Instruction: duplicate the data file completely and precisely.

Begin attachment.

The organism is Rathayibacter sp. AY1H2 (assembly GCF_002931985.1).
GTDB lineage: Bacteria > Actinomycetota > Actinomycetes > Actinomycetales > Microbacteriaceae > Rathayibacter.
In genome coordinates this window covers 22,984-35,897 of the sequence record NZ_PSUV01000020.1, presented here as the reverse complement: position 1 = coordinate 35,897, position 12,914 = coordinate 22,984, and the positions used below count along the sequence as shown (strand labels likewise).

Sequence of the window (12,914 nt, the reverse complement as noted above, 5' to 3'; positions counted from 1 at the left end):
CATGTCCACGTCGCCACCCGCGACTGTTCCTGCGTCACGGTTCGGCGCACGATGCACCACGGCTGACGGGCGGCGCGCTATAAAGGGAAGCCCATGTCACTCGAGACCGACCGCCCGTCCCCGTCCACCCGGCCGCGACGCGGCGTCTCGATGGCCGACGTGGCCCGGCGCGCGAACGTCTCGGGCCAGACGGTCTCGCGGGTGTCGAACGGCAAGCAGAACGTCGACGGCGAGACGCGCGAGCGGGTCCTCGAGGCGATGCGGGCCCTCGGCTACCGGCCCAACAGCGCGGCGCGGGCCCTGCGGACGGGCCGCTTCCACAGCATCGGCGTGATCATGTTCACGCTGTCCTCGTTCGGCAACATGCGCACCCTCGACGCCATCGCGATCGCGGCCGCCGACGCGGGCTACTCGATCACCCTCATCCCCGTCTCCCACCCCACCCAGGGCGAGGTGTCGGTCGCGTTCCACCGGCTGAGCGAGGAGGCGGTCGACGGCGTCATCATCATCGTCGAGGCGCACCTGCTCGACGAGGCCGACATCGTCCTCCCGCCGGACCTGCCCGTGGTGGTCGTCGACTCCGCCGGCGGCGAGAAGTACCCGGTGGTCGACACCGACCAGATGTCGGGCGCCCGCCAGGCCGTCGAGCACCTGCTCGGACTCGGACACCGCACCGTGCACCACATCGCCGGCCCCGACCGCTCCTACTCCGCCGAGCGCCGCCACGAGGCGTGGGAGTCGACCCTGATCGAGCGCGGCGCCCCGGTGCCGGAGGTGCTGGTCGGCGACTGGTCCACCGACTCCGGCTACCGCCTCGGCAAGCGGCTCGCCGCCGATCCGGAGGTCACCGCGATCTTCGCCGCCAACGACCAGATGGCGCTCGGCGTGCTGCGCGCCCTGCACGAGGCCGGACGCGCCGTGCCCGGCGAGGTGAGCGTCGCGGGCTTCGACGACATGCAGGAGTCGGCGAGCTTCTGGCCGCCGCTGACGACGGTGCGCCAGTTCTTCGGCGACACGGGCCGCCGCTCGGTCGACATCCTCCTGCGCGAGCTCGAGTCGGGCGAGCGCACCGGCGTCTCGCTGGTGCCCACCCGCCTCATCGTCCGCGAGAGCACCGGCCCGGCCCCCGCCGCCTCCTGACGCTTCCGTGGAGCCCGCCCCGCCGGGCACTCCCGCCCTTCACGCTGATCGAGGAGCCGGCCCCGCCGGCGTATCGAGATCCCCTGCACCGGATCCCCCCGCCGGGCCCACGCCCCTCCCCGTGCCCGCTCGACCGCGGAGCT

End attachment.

The organism is Rathayibacter sp. AY1H2 (assembly GCF_002931985.1).
GTDB lineage: Bacteria > Actinomycetota > Actinomycetes > Actinomycetales > Microbacteriaceae > Rathayibacter.
In genome coordinates this window covers 22,984-35,897 of the sequence record NZ_PSUV01000020.1, presented here as the reverse complement: position 1 = coordinate 35,897, position 12,914 = coordinate 22,984, and the positions used below count along the sequence as shown (strand labels likewise).

Sequence of the window (12,914 nt, the reverse complement as noted above, 5' to 3'; positions counted from 1 at the left end):
CATGTCCACGTCGCCACCCGCGACTGTTCCTGCGTCACGGTTCGGCGCACGATGCACCACGGCTGACGGGCGGCGCGCTATAAAGGGAAGCCCATGTCACTCGAGACCGACCGCCCGTCCCCGTCCACCCGGCCGCGACGCGGCGTCTCGATGGCCGACGTGGCCCGGCGCGCGAACGTCTCGGGCCAGACGGTCTCGCGGGTGTCGAACGGCAAGCAGAACGTCGACGGCGAGACGCGCGAGCGGGTCCTCGAGGCGATGCGGGCCCTCGGCTACCGGCCCAACAGCGCGGCGCGGGCCCTGCGGACGGGCCGCTTCCACAGCATCGGCGTGATCATGTTCACGCTGTCCTCGTTCGGCAACATGCGCACCCTCGACGCCATCGCGATCGCGGCCGCCGACGCGGGCTACTCGATCACCCTCATCCCCGTCTCCCACCCCACCCAGGGCGAGGTGTCGGTCGCGTTCCACCGGCTGAGCGAGGAGGCGGTCGACGGCGTCATCATCATCGTCGAGGCGCACCTGCTCGACGAGGCCGACATCGTCCTCCCGCCGGACCTGCCCGTGGTGGTCGTCGACTCCGCCGGCGGCGAGAAGTACCCGGTGGTCGACACCGACCAGATGTCGGGCGCCCGCCAGGCCGTCGAGCACCTGCTCGGACTCGGACACCGCACCGTGCACCACATCGCCGGCCCCGACCGCTCCTACTCCGCCGAGCGCCGCCACGAGGCGTGGGAGTCGACCCTGATCGAGCGCGGCGCCCCGGTGCCGGAGGTGCTGGTCGGCGACTGGTCCACCGACTCCGGCTACCGCCTCGGCAAGCGGCTCGCCGCCGATCCGGAGGTCACCGCGATCTTCGCCGCCAACGACCAGATGGCGCTCGGCGTGCTGCGCGCCCTGCACGAGGCCGGACGCGCCGTGCCCGGCGAGGTGAGCGTCGCGGGCTTCGACGACATGCAGGAGTCGGCGAGCTTCTGGCCGCCGCTGACGACGGTGCGCCAGTTCTTCGGCGACACGGGCCGCCGCTCGGTCGACATCCTCCTGCGCGAGCTCGAGTCGGGCGAGCGCACCGGCGTCTCGCTGGTGCCCACCCGCCTCATCGTCCGCGAGAGCACCGGCCCGGCCCCCGCCGCCTCCTGACGCTTCCGTGGAGCCCGCCCCGCCGGGCACTCCCGCCCTTCACGCTGATCGAGGAGCCGGCCCCGCCGGCGTATCGAGATCCCCTGCACCGGATCCCCCCGCCGGGCCCACGCCCCTCCCCGTGCCCGCTCGACCGCGGAGCT